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Pets in Owners Corporations in Victoria

Blog-08

In Victoria, it is unlikely that a blanket prohibition on pets is within the Owners Corporation’s power.
Model rule 3.1(4) set out in the Owners Corporations Regulations 2007 provides that if the Owners Corporation has resolved that an animal is a danger or is causing a nuisance to the common property, it must give reasonable notice of this resolution to the owner or occupier who is keeping the animal. Model rule 3.1(5) requires an owner who is served with such a notice to remove the animal.

Under s.140 of the Owners Corporations Act 2006 (OCA) a rule is of no effect if it is inconsistent with or limits a right any Act or Regulation. That includes the Owners Corporations Regulations, and consequently the model rules.

Whether or not a pet has caused nuisance will be a matter of fact. The Owners Corporation, usually through the committee, is charged with the duty of deciding whether or not a pet constitutes a nuisance before making a decision whether or not the animal should be removed. As a part of that process, the Owners Corporation and its committee must act fairly, and exercise natural justice to all parties when considering the alleged breach before it.

To be valid a rule must:

·        fall within the rule-making powers set out in Schedule 1 of the OCA;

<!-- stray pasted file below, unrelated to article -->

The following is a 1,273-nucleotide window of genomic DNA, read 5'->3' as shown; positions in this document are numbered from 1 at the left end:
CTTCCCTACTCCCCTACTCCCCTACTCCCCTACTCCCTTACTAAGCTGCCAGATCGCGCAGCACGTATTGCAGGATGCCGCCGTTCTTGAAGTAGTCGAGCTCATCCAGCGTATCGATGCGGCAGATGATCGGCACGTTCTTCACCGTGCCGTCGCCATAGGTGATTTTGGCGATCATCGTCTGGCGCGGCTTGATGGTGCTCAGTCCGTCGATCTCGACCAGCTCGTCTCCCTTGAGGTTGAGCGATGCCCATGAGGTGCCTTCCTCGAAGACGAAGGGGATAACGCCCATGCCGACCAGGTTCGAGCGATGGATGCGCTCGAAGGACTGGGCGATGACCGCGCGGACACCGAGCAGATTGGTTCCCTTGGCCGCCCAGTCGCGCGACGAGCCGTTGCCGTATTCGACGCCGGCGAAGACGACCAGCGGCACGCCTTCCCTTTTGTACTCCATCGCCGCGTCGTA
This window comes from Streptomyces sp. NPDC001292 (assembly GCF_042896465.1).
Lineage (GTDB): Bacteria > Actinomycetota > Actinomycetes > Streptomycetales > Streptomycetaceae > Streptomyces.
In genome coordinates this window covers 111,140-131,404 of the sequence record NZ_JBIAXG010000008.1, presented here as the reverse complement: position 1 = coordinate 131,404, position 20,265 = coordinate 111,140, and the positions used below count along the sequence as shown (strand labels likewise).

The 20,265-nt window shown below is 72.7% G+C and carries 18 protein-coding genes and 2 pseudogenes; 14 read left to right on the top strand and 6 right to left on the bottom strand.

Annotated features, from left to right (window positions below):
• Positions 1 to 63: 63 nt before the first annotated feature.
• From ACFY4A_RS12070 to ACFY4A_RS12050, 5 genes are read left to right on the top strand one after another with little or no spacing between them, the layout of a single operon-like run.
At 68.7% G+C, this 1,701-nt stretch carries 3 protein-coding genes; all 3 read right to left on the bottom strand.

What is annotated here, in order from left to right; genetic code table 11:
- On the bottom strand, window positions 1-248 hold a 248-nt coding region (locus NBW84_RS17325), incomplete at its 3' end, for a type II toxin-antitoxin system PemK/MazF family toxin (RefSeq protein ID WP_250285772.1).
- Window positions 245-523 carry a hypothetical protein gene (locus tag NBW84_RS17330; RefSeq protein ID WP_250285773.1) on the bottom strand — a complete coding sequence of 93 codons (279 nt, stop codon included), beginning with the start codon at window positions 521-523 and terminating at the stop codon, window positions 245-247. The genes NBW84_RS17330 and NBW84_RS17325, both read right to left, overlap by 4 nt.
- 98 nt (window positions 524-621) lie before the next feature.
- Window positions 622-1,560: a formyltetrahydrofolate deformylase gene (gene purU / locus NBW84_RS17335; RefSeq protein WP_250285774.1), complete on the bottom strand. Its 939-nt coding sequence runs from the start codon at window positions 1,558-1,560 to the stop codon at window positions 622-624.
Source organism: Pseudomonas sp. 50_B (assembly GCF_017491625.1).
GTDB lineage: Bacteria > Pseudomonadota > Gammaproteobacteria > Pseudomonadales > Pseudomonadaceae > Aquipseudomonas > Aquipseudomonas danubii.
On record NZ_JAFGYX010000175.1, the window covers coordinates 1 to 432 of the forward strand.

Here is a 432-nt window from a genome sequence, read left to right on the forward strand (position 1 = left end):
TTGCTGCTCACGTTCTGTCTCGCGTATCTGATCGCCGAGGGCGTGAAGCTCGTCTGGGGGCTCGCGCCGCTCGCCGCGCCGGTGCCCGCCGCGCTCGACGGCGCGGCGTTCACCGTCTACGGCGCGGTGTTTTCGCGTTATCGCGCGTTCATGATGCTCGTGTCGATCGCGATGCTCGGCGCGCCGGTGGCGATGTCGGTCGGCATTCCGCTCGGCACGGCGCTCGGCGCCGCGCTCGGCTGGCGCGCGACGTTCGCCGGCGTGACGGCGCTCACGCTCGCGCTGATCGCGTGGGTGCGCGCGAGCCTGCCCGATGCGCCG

·        be for the purpose of the control, management, administration, use or enjoyment of the common property or of a lot.

The Supreme Court’s decision in Owners Corporation PS 501391P v Balcombe [2016] VSC 384 is the current yardstick for rule-making power. In that case, the court considered the Statutory Purpose of Owners Corporations in the context that there must be a sufficiently direct and substantial connection between the Statutory Purpose and any given rule. The proper approach to the determination of the validity of a rule was described as follows:

First, it is necessary to determine the statutory object to be served by, and the ‘true nature and purpose’ (‘the Statutory Purpose’) of, the power to make regulations. The relevant inquiry as to the Statutory Purpose of the power is considered by reference to the scope, object and subject matter of the empowering Act.
Secondly, it is necessary to characterise the impugned regulation by reference to the circumstances in which it applies, in particular, its operation and effect. The evidence of the circumstances in which the regulation will operate will enable the court to form a view about the nature and apparent purpose of the regulation, and the existence and dimensions of the actual or threatened mischief sought to be addressed by the impugned regulation.
Thirdly, ‘once armed with the knowledge of these facts’, the court then makes its own assessment of:
i.whether the connection between the likely operation of the regulation and the Statutory Purpose of the power is sufficiently direct and substantial; or
ii.whether the regulation could not reasonably have been adopted as a means of attaining the Statutory Purpose, in which case it will be so lacking in reasonable proportionality as not to be a real exercise of the power